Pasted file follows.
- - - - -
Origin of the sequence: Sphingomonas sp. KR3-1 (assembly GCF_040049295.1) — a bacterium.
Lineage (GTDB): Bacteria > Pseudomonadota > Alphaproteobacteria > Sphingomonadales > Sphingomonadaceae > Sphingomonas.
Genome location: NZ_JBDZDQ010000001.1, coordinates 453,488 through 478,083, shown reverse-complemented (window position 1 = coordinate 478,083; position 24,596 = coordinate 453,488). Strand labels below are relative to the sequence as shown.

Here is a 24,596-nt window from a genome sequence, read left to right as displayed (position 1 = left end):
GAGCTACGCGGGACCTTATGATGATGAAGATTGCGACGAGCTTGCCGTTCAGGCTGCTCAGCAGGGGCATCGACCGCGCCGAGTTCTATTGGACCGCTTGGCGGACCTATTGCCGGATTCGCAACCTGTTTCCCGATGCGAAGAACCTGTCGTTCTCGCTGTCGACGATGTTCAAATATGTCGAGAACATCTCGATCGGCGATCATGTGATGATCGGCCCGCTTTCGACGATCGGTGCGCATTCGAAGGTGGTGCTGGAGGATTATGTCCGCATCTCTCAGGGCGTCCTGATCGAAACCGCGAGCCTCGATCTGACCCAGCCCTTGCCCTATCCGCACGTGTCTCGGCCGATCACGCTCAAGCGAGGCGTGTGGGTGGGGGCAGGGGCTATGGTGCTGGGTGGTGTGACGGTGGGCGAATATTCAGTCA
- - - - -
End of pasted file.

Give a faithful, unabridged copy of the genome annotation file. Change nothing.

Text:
Origin of the sequence: Sphingomonas sp. KR3-1 (assembly GCF_040049295.1) — a bacterium.
Lineage (GTDB): Bacteria > Pseudomonadota > Alphaproteobacteria > Sphingomonadales > Sphingomonadaceae > Sphingomonas.
Genome location: NZ_JBDZDQ010000001.1, coordinates 453,488 through 478,083, shown reverse-complemented (window position 1 = coordinate 478,083; position 24,596 = coordinate 453,488). Strand labels below are relative to the sequence as shown.

Here is a 24,596-nt window from a genome sequence, read left to right as displayed (position 1 = left end):
GAGCTACGCGGGACCTTATGATGATGAAGATTGCGACGAGCTTGCCGTTCAGGCTGCTCAGCAGGGGCATCGACCGCGCCGAGTTCTATTGGACCGCTTGGCGGACCTATTGCCGGATTCGCAACCTGTTTCCCGATGCGAAGAACCTGTCGTTCTCGCTGTCGACGATGTTCAAATATGTCGAGAACATCTCGATCGGCGATCATGTGATGATCGGCCCGCTTTCGACGATCGGTGCGCATTCGAAGGTGGTGCTGGAGGATTATGTCCGCATCTCTCAGGGCGTCCTGATCGAAACCGCGAGCCTCGATCTGACCCAGCCCTTGCCCTATCCGCACGTGTCTCGGCCGATCACGCTCAAGCGAGGCGTGTGGGTGGGGGCAGGGGCTATGGTGCTGGGTGGTGTGACGGTGGGCGAATATTCAGTCA